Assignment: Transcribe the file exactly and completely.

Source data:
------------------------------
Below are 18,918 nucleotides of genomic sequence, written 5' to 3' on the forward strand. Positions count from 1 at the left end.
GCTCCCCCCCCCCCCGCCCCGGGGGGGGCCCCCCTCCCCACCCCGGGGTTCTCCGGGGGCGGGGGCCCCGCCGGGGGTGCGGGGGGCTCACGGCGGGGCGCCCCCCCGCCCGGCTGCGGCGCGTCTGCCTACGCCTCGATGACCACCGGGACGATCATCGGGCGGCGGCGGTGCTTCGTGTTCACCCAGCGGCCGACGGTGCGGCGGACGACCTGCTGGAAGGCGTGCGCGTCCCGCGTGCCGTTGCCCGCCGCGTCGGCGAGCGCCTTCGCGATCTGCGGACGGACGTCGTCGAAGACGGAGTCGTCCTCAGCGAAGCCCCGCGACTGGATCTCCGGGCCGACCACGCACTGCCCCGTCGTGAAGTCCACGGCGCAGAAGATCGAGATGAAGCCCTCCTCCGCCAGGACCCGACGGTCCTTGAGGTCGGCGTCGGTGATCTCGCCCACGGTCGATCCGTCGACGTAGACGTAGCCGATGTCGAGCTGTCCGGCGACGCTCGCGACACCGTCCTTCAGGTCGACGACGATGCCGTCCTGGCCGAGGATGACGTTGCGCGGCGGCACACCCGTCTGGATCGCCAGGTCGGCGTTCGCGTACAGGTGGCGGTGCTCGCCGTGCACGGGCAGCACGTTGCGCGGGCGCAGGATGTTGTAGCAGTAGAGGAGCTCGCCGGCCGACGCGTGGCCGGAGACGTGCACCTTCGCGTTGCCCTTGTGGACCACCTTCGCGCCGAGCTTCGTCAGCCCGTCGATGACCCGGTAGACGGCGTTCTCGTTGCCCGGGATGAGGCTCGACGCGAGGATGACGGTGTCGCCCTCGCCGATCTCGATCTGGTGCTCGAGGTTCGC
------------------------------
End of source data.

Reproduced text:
Below are 18,918 nucleotides of genomic sequence, written 5' to 3' on the forward strand. Positions count from 1 at the left end.
GCTCCCCCCCCCCCCGCCCCGGGGGGGGCCCCCCTCCCCACCCCGGGGTTCTCCGGGGGCGGGGGCCCCGCCGGGGGTGCGGGGGGCTCACGGCGGGGCGCCCCCCCGCCCGGCTGCGGCGCGTCTGCCTACGCCTCGATGACCACCGGGACGATCATCGGGCGGCGGCGGTGCTTCGTGTTCACCCAGCGGCCGACGGTGCGGCGGACGACCTGCTGGAAGGCGTGCGCGTCCCGCGTGCCGTTGCCCGCCGCGTCGGCGAGCGCCTTCGCGATCTGCGGACGGACGTCGTCGAAGACGGAGTCGTCCTCAGCGAAGCCCCGCGACTGGATCTCCGGGCCGACCACGCACTGCCCCGTCGTGAAGTCCACGGCGCAGAAGATCGAGATGAAGCCCTCCTCCGCCAGGACCCGACGGTCCTTGAGGTCGGCGTCGGTGATCTCGCCCACGGTCGATCCGTCGACGTAGACGTAGCCGATGTCGAGCTGTCCGGCGACGCTCGCGACACCGTCCTTCAGGTCGACGACGATGCCGTCCTGGCCGAGGATGACGTTGCGCGGCGGCACACCCGTCTGGATCGCCAGGTCGGCGTTCGCGTACAGGTGGCGGTGCTCGCCGTGCACGGGCAGCACGTTGCGCGGGCGCAGGATGTTGTAGCAGTAGAGGAGCTCGCCGGCCGACGCGTGGCCGGAGACGTGCACCTTCGCGTTGCCCTTGTGGACCACCTTCGCGCCGAGCTTCGTCAGCCCGTCGATGACCCGGTAGACGGCGTTCTCGTTGCCCGGGATGAGGCTCGACGCGAGGATGACGGTGTCGCCCTCGCCGATCTCGATCTGGTGCTCGAGGTTCGC